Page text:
16. December 2012 · Comments Off · Categories: Apocalyptic, Leslie, Teen Books

Partials by Dan Wells, read by Leslie, on 05/27/2012

Partials (Partials, #1)

The human race is all but extinct after a war with Partials–engineered organic beings identical to humans–has decimated the population. Reduced to only tens of thousands by RM, a weaponized virus to which only a fraction of humanity is immune, the survivors in North America have huddled together on Long Island while the Partials have mysteriously retreated. The threat of the Partials is still imminent, but, worse, no baby has been born immune to RM in more than a decade. Our time is running out.

I love science fiction based books so this book was very appealing to me.  Another take on what could happen to future of humanity, I enjoyed reading it.  If you don’t like science fiction or apocalyptic tales, then this is not for you.

05. December 2012 · Comments Off · Categories: Apocalyptic, Courtney, Teen Books

Ashes by Ilsa J. Bick, read by Courtney, on 11/05/2012

Now here’s a very interesting twist on the zombie genre…an EMP (electro-magnetic-pulse) bomb goes off, fries all electronics and scrambles the synapses in the heads of the vast majority of the population. Alex is out in the woods, preparing to release her parent’s ashes while she still can. Alex has an incurable brain tumor that has already taken her sense of smell and left her with a death sentence looming over her head. She is out camping when the EMP bomb (or series of bombs) goes off. With her is a young girl, Ellie and her dog, Mina. Ellie has recently lost her father to active military service in Iraq and has now seen her grandfather die when his pacemaker is taken out by the EMP. Alex and Ellie continue their trek through the woods, hoping to find a ranger station and get help. Along the way they meet Tom, a young soldier on leave from Afghanistan. Together, the three attempt to survive in the face of diminishing supplies, violent survivors and the brain-scrambled “zombies” who are all the more scary for their adaptive capabilities. About the only thing actually going in Alex’s favor is the “zap” scrambled her brain such that her sense of smell returns better than ever. In fact, she can smell threats coming…
So much goes on and happens here that there are about a zillion questions that the reader will have left by the end of this installment. How long can the three survive? How long can they survive alone? What really did happen to Ellie, Mina and Tom? What’s with the uber-strange town of Rule? And who the heck though it was a good idea to set off a series of EMPs anyway? Here’s hoping the next book offers more answers. I was getting pretty frustrated with Alex by the end, so I hope she pulls herself together and becomes the protagonist we all wanted her to be.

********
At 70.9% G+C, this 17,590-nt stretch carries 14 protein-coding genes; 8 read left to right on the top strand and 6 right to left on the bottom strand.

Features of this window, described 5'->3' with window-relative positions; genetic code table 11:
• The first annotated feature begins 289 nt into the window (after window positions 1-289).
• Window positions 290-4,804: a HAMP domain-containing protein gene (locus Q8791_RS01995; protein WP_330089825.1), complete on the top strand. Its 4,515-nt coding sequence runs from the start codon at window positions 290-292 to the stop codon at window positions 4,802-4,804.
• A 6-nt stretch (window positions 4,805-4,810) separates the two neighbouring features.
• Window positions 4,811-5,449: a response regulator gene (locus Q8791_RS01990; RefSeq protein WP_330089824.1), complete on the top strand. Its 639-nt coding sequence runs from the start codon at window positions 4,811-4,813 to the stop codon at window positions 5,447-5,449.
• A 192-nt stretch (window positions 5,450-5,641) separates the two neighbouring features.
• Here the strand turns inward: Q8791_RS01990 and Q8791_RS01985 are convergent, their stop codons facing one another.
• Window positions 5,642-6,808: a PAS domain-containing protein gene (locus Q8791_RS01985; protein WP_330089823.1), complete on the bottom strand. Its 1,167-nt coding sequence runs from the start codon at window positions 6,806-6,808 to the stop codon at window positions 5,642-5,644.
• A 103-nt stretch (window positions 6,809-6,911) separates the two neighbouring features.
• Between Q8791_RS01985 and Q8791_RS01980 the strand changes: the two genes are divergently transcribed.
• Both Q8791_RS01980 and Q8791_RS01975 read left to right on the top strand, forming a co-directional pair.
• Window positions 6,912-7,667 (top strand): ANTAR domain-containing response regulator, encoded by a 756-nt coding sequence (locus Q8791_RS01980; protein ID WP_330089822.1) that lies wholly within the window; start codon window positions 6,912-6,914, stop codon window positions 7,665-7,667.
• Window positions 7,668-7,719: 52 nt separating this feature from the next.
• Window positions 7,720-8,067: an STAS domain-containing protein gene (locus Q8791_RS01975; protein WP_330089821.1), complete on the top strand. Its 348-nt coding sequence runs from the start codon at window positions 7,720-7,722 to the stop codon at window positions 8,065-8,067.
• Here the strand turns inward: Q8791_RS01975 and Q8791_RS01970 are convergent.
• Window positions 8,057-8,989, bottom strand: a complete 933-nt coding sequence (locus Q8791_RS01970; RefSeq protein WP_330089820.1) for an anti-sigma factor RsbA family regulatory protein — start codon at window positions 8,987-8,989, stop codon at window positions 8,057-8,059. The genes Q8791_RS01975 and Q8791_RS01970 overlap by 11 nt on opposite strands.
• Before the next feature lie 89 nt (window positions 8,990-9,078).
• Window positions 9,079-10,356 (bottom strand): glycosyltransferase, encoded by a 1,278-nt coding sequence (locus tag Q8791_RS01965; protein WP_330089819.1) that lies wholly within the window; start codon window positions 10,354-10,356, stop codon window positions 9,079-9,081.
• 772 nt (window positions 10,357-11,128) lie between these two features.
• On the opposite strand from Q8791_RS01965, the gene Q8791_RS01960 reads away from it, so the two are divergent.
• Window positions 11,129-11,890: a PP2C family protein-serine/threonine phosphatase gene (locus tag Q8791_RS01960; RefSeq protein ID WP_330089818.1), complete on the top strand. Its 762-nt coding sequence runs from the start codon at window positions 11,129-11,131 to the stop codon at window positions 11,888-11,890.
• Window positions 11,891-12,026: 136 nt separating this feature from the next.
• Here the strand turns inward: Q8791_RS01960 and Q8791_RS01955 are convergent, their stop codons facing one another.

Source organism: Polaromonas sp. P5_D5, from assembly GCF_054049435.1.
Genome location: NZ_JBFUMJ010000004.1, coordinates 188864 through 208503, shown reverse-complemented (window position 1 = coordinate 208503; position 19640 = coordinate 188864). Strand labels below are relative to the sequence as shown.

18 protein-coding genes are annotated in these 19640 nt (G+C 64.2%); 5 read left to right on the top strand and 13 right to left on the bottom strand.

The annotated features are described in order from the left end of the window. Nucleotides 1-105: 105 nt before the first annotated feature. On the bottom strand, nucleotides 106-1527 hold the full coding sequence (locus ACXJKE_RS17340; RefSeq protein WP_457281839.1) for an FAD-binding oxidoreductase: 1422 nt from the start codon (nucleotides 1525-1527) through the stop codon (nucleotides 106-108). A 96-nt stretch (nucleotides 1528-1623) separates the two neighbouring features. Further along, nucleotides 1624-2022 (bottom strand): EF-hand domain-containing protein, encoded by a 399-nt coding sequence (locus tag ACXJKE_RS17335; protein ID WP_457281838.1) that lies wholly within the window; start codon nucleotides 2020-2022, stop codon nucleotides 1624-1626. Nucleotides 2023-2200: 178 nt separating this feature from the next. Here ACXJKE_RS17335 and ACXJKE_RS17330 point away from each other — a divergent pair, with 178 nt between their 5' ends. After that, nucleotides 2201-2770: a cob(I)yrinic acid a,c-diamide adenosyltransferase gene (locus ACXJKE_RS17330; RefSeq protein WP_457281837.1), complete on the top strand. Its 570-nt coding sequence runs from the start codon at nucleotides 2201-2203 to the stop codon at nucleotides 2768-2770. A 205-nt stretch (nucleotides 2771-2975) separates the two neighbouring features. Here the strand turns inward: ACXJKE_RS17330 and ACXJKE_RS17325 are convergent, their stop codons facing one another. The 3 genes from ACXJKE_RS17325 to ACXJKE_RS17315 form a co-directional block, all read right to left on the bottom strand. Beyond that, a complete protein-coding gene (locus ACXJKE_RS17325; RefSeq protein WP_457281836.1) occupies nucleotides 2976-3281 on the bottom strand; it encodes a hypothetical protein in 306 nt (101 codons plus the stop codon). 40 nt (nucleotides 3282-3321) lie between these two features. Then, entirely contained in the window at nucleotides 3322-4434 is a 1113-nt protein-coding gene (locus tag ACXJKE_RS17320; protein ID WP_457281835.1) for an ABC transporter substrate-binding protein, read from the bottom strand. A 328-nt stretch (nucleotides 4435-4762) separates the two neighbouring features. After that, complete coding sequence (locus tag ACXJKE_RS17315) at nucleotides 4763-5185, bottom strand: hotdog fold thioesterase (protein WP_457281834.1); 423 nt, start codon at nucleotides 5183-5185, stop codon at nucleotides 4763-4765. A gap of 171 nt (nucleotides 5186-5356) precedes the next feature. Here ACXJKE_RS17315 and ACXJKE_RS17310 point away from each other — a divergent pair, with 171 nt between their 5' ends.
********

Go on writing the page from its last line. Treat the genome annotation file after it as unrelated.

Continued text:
05. November 2012 · Comments Off · Categories: Apocalyptic, Courtney, Teen Books

Ashfall by Mike Mullin, read by Courtney, on 10/23/2012

As the book begins, Alex has just had a fight with his family about going to visit his cousins in Illinois. He gets his way and stays home for the weekend. As he’s playing World of Warcraft, the power goes out and the noises begin. The next thing he knows, a giant projectile has crashed through the roof of his house and set it on fire. He manages to escape the burning house, but quickly realizes his problems are just beginning. Yellowstone has just erupted, and it’s the largest eruption in human history. Even though Alex is over 900 miles away in Cedar Rapids, IA, he is deafened by the ensuing noise. By this time, ash is beginning to fall from the sky and the light is diminishing rapidly. As soon as the noise dies down, Alex decides he is going to find his family. Thus begins a 140 mile trek across an ashen wasteland, populated by the occasional farm house with gun-wielding occupants, impromptu small town refugee centers and large-scale FEMA camps.
This is very dark and gritty. The threat of starvation and exposure appears to bring out the worse in the vast majority of those affected. Alex struggles to retain his humanity in the face of dire circumstances, which makes him an admirable character. Recommend this to fans of survival fiction, they won’t be disappointed.

29. October 2012 · Comments Off · Categories: Angie, Apocalyptic, Fiction, Teen Books

Dead and Gone by Jonathan Maberry, read by Angie, on 10/29/2012

Dead and Gone is a little ebook novella set between Dust and Decay and Flesh and Blood. In it we meet Riot aka Sister Margaret. She is running away from the Church of Night zealots who want to return her to their life. Along the way she fights zombies and tries not to starve in the desert. Then she meets Jolt and Gummi Bear. They are survivors with a different mentality…they don’t kill. They see the world and survival as a game to be played and enjoyed.